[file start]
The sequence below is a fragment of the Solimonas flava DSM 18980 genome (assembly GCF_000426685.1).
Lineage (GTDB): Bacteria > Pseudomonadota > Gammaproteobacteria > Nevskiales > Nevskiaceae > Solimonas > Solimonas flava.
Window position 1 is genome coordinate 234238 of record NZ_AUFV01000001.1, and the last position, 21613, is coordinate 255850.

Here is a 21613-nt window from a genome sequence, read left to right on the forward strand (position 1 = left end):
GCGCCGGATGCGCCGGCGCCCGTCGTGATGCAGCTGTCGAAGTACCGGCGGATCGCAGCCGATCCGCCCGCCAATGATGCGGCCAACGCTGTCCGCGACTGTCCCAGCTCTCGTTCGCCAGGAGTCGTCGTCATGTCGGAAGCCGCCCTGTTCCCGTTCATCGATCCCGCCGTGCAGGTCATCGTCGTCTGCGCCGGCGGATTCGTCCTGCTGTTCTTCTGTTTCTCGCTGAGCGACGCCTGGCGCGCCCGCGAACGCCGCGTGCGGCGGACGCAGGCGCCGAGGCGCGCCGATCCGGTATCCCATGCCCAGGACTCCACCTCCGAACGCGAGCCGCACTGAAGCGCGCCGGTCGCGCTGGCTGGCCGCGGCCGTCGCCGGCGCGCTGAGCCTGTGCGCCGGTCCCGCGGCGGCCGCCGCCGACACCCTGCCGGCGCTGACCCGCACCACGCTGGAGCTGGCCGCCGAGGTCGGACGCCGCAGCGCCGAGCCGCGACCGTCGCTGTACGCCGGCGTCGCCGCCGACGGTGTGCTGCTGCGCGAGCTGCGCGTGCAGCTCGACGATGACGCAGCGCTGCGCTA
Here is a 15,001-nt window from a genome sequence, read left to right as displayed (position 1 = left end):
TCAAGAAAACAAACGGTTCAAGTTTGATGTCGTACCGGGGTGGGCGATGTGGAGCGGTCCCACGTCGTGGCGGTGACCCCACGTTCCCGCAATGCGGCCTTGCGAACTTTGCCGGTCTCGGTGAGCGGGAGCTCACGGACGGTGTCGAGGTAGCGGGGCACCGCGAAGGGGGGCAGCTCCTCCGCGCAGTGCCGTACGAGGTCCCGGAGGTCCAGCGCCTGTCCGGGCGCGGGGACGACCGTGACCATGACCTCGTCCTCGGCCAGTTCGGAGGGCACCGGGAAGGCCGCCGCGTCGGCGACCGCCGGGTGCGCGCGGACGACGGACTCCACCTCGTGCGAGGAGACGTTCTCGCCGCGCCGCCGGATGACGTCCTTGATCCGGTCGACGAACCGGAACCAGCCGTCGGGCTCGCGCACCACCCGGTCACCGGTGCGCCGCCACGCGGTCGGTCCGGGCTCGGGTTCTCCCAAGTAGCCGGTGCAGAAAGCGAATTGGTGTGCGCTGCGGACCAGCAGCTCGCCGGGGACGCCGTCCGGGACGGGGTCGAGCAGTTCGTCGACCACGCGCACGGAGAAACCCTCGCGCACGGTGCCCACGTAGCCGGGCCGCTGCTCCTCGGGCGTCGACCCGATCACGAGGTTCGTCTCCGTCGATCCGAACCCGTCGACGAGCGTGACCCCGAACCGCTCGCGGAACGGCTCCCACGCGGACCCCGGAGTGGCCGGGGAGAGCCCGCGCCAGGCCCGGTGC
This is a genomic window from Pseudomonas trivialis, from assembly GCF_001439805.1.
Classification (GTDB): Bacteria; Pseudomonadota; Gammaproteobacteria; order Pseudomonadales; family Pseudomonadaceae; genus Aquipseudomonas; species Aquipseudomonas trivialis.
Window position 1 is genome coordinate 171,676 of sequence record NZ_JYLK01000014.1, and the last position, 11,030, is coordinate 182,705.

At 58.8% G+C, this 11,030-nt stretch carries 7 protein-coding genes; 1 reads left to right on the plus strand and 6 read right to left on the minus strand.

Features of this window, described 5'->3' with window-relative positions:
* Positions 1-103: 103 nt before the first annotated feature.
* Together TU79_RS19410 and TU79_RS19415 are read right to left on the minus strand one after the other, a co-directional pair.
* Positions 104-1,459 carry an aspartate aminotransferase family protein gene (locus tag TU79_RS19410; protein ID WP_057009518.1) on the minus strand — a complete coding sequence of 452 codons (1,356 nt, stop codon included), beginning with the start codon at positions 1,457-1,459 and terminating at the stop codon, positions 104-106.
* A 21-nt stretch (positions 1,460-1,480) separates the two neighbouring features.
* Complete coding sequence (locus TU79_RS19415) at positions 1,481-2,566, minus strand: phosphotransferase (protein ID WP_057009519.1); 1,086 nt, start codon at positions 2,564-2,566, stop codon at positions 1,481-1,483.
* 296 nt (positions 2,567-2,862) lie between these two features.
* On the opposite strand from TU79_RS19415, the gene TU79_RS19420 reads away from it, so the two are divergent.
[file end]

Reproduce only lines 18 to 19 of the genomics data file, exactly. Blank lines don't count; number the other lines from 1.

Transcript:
* 296 nt (positions 2,567-2,862) lie between these two features.
* On the opposite strand from TU79_RS19415, the gene TU79_RS19420 reads away from it, so the two are divergent.